Although the liar paradox was well known in antiquity, interest seems to have lapsed until the twelfth century, when it appears to have been reinvented independently of ancient authors. Medieval interest may have been inspired by a passage in the Sophistical Refutations of Aristotle. Although the Sophistical Refutations are consistently cited by medieval logicians from the earliest insolubilia literature, medieval studies of insolubilia go well beyond Aristotle. Other ancient sources which could suggest the liar paradox, including Saint Augustine, Cicero, and the quotation of Epimenides appearing in the Epistle to Titus, were not cited in discussions of insolubilia.
Adam of Balsham mentioned, in passing, some paradoxical statements (dated to 1132), but he did not dwell on the difficulties raised by these statements. Alexander Neckham, writing later in the twelfth century, explicitly recognized the paradoxical nature of insolubilia, but did not attempt to resolve the inconsistent implications of the paradox. The first resolution was given by an anonymous author at the end of the twelfth or beginning of the thirteenth century. There was an established literature on the topic by about 1320, when Thomas Bradwardine prefaced his own discussion of insolubilia with nine views then current. Interest in insolubilia continued throughout the fourteenth century, especially by Jean Buridan.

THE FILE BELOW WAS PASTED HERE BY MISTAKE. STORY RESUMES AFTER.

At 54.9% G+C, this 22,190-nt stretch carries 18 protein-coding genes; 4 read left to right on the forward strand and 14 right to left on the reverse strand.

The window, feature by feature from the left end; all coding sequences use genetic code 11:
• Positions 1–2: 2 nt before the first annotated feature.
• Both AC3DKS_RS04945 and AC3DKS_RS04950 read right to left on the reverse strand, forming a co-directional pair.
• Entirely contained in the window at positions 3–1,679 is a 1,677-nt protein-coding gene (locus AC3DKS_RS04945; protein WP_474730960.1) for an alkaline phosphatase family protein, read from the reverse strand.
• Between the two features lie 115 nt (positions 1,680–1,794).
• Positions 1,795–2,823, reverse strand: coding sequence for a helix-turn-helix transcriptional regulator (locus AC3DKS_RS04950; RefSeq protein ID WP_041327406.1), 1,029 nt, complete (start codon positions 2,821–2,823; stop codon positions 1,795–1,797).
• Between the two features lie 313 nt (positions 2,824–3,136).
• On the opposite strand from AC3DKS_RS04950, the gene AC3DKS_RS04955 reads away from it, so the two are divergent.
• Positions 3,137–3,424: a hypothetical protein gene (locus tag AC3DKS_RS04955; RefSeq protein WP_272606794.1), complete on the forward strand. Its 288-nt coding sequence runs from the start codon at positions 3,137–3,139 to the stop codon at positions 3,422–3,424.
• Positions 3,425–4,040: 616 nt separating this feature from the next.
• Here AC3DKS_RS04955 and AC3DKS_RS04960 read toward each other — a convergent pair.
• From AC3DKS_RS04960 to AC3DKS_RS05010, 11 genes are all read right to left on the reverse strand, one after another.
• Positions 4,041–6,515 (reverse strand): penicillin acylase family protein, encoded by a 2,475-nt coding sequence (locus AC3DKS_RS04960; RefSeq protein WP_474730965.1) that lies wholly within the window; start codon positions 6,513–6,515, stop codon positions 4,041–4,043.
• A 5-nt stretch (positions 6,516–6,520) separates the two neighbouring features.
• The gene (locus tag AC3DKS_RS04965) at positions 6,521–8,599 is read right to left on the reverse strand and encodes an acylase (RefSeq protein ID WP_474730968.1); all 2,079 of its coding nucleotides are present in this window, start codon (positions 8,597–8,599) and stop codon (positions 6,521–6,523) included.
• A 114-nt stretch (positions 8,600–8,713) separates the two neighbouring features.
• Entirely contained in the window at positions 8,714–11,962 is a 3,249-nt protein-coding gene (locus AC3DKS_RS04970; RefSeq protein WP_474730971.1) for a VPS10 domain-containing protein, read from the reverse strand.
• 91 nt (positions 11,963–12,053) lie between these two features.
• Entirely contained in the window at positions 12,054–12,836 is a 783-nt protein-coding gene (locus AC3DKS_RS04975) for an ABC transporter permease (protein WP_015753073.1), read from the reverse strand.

The medieval insolubilia literature seems to treat these paradoxes as difficult but not truly "insoluble", and, though interesting and meriting investigation, not central to the study of logic. This may be contrasted with modern studies of self-referential paradoxes such as Russell's paradox, in which the problems are seen as fundamentally insoluble, and central to the foundations of logic.
Thomas Bradwardine, Insolubilia (Insolubles), Latin text and English translation by Stephen Read, Leuven, Peeters Editions (Dallas Medieval Texts and Translations, 10), 2010.